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Closing in on airtight solutions

It is time Western Australian houses became more energy efficient, according to Humphrey Homes Owner and Director Dean Humphrey.

Mr Humphrey, who regularly travels to Europe and the US to attend exhibitions around airtightness and insulation, is utilising the building techniques used in cold climates to retain warmth in his builds in Perth.

“The idea behind getting a house to be fairly airtight is about energy efficiency,” he said.

“In winter when you have your heater on inside the house, that warm air will find its way out through every little crack in the building, and you just lose it.

“It is very inefficient and expensive.”

With a growing passion to create airtight and energy-saving homes in WA, Mr Humphrey purchased a blower door, which is used to test the airtightness of a home.

“The doors and windows in a house are closed and the blower door is fitted into an external doorframe,” Mr Humphrey said.

“The powerful fan either blows air in (pressurises) or sucks air out (depressurises) and special software on a laptop provides the data, measured as air changes per hour (ACH).

“ACH means how many times the whole volume of air leaks in or out of the house.

“An Australian home built in the 60s or 70s may be around 15-20ACH, meaning the total internal volume of that house is exchanged each hour 15-20 times.

“That would be considered a very leaky and inefficient home, which would be very expensive to heat and cool.”

Mr Humphrey said homes in the US averaged between two to seven ACH, while homes in Germany needed to be as tight as 0.6ACH.

In WA, Mr Humphrey said he expected more modern builds to measure between 10-12ACH, however a lack of testing awareness and regulation means many WA builders are unaware of their home’s airtightness.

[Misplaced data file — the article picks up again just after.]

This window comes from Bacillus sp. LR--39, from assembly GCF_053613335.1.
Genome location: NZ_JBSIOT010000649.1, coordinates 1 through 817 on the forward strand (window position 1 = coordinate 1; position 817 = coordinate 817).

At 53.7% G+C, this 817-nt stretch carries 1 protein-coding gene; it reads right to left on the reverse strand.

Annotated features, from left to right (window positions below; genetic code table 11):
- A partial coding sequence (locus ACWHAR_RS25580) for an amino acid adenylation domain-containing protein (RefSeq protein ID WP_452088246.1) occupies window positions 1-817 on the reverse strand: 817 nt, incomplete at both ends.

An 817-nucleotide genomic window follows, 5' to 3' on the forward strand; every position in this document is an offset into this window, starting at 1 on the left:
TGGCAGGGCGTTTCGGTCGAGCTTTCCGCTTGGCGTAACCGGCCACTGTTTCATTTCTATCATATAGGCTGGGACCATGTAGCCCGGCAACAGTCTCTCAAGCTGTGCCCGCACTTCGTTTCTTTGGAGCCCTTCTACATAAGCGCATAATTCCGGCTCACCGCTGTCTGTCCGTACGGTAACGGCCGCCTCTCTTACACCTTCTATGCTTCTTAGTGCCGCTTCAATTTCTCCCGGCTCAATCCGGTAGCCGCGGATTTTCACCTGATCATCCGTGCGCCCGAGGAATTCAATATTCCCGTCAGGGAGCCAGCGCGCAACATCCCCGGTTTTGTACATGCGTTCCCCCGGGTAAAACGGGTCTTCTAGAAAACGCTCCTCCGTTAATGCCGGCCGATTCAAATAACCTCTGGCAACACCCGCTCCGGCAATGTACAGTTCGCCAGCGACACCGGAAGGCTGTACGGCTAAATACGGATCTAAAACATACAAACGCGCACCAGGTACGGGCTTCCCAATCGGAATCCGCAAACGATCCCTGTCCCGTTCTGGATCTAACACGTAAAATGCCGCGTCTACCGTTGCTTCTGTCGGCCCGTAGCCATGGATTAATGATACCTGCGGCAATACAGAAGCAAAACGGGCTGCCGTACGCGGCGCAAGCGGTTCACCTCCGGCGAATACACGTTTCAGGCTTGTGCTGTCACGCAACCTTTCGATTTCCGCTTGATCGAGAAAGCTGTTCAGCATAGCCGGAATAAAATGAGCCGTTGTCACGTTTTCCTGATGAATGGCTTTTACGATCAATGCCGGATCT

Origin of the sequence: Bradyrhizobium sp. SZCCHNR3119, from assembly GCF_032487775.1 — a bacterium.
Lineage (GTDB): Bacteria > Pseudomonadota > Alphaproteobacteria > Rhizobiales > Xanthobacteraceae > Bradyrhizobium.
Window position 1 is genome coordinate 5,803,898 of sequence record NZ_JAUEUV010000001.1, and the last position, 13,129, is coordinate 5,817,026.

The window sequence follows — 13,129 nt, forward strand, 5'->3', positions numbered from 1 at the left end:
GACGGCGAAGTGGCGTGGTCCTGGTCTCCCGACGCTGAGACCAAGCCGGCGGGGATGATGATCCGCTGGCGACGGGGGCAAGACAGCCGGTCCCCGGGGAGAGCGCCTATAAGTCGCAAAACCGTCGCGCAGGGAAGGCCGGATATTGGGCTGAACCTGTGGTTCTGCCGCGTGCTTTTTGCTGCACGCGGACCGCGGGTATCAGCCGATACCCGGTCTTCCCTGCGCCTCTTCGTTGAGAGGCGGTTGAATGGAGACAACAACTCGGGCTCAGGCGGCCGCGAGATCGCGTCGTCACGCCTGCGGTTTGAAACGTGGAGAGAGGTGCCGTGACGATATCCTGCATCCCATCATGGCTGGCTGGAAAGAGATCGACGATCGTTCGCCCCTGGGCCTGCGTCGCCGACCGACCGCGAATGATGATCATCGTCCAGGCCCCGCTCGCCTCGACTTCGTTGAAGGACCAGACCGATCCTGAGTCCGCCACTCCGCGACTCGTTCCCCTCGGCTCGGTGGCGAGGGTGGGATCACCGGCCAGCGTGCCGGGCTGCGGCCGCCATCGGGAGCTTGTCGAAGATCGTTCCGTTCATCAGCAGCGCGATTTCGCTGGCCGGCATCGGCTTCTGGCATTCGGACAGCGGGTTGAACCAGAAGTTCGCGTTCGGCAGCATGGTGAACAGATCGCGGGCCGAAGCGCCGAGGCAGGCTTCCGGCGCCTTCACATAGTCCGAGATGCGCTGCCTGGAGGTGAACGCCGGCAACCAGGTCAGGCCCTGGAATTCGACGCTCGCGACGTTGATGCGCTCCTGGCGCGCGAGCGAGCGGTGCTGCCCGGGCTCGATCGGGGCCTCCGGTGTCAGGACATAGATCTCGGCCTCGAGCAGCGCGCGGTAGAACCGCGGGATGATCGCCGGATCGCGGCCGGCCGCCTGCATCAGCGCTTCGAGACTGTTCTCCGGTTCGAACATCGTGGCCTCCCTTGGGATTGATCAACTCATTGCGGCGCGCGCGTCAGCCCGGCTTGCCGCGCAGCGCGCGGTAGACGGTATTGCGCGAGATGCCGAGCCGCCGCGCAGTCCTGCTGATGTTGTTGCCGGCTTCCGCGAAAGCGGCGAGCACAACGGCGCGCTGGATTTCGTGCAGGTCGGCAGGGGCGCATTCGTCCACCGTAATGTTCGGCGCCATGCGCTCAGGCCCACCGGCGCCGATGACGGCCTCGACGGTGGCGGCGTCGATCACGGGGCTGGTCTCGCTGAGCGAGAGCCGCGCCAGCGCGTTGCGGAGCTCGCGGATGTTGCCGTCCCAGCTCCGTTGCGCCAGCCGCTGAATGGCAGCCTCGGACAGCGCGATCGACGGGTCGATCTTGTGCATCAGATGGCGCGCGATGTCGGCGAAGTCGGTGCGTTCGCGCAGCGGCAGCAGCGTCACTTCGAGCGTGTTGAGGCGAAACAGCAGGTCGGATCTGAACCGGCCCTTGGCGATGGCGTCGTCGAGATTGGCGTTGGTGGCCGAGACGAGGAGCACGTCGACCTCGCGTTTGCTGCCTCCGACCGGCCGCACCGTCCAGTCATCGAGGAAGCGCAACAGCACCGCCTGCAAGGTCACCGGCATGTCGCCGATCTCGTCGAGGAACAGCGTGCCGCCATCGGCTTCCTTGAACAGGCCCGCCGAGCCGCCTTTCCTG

He said the first step was to understand that it is not so much about making WA homes more airtight but less leaky.

“Air is invisible, so we cannot physically see how much is entering or exiting our homes through gaps and cracks, especially around doors and windows,” Mr Humphrey said.

“The idea behind making our homes more airtight is simply to make them economical, so we do not waste this energy or our hard-earned money.”

Potential changes to the National Construction Code in Australia (NCC) and early discussions around airtightness requirements means builders are slowly growing wiser to airtightness with some, such as Humphrey Homes, adjusting their building techniques ahead of the pack.

“There are no details about if and when airtightness testing may become a requirement in the NCC for residential homes,” Mr Humphrey said.

“There are certainly discussions being undertaken, and I believe at some point in the coming years there may be an introduction in one form or another.”

Mr Humphrey said if airtightness requirements were introduced in the future through the NCC, he expected it would be around 10ACH.

“To put that into perspective, most well-built modern homes will already be around this level without changing much at all,” he said.

CONTACT Humphrey Homes, 9284 5444, www.humphreyhomes.com.au

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